GEORGE L. CLARK (1892 - 1969). Applied X-rays. New York: McGraw-Hill, 1927.

Clark received his A.B. degree at DePauw University in 1914 and in the same year was awarded a M.S. degree in chemistry from the University of Chicago. He served as an instructor in chemistry at DePauw, and then returned to the University of Chicago to work toward his Ph.D. degree, which he received in 1918. He then held several academic positions, most notably as an assistant professor of Applied Chemical Research at Vanderbilt University, at Harvard (where he was a National Research Council fellow), and the Massachusetts Institute of Technology. In 1927 he joined the faculty of the University of Illinois at Urbana-Champaign. He was the founder and first chairman of the Electron Microscope Society, chairman of two divisions of the American Chemical Society, and Editor-in-Chief of several scientific encyclopedias, including The Encyclopedia of Chemistry, The Encyclopedia of Microscopy, and The Encyclopedia of Spectroscopy.

Clark was an expert in the application of X-rays in both the research lab and in the real world, and frequently introduced new instrumental methods based on X-rays to solve important problems. For example, he used X-rays in stress analysis, determining whether particular metals (such as those used in propellers) were defective. In addition, he successfully used X-rays to determine the molecular weights of the macromolecules found in the rubber plant, an issue that had intrigued scientists for years.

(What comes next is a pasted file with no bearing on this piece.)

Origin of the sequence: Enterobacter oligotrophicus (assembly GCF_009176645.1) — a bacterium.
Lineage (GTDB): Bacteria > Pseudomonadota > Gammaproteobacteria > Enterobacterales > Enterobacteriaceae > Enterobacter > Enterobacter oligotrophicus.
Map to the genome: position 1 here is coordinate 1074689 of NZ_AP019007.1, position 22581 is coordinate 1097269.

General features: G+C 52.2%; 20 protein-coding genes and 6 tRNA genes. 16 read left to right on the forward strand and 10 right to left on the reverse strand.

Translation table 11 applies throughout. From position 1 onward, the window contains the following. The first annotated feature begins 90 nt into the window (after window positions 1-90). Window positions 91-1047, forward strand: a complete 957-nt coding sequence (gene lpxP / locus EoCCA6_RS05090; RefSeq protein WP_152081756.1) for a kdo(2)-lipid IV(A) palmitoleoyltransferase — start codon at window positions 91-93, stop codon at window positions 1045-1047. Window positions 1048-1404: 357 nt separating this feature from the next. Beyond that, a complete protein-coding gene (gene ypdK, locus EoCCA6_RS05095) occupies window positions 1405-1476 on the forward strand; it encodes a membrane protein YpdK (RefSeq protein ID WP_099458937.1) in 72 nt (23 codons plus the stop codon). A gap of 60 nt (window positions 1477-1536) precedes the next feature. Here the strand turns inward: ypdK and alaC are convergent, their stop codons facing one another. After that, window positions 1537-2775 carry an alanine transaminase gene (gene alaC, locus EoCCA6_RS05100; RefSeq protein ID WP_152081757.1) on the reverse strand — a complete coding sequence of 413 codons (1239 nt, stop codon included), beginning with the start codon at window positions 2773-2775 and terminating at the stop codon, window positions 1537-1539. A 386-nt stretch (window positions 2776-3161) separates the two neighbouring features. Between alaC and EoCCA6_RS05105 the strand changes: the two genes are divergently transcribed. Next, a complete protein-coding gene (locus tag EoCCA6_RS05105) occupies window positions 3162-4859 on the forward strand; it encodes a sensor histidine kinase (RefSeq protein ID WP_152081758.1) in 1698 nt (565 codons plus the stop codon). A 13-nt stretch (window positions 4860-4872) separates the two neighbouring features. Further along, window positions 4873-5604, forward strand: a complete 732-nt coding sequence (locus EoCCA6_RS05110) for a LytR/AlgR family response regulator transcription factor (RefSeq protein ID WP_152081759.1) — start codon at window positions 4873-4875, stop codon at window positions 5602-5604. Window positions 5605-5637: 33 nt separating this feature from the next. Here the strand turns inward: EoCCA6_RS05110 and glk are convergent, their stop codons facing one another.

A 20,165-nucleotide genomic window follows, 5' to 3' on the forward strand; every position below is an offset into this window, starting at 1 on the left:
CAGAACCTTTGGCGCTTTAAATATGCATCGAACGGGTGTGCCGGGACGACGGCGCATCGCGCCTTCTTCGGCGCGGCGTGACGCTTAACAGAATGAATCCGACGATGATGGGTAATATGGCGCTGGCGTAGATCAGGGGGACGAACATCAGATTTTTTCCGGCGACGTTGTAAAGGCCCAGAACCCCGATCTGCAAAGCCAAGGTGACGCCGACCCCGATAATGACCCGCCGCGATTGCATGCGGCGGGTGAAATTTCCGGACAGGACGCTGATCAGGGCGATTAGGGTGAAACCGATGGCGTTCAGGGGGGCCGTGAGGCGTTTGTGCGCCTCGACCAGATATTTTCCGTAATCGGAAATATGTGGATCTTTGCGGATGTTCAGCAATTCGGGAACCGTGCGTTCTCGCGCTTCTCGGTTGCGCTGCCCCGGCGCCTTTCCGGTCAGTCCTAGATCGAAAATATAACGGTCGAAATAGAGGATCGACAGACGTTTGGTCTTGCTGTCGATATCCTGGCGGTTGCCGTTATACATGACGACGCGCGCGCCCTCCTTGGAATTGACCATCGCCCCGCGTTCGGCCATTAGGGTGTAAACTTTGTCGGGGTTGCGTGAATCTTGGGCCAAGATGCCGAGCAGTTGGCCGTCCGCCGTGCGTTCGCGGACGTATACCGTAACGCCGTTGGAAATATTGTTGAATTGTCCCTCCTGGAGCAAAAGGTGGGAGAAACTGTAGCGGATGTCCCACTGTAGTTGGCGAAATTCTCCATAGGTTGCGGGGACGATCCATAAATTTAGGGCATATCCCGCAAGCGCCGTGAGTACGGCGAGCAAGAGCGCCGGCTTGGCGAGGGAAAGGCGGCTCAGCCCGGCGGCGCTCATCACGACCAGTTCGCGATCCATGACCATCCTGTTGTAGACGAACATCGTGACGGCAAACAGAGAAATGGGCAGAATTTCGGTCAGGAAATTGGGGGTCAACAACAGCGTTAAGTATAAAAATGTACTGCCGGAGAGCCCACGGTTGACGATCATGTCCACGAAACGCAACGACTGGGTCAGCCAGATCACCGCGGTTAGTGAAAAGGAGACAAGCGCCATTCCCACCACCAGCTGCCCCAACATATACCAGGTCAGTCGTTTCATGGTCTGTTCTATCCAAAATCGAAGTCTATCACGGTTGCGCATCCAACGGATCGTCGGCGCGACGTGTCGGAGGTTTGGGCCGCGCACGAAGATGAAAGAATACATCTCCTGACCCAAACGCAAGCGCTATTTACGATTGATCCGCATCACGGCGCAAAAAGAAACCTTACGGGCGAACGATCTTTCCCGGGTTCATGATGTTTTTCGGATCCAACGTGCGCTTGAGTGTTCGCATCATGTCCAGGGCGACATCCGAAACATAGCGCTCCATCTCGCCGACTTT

In 1945, Clark developed a powerful X-ray generator that could withstand the heat generated by up to 50,000 volts of electricity. Clark's new device meant that X-ray pictures could be taken in seconds rather than minutes, thus greatly improving the utility of X-rays in many different applications.

"George Lindenberg Clark and High-Intensity X-ray Tubes," American Chemical Society, National Historic Chemical Landmarks website (, accessed 30 Jan 2012).

List of books in exhibit (links go to author information and references)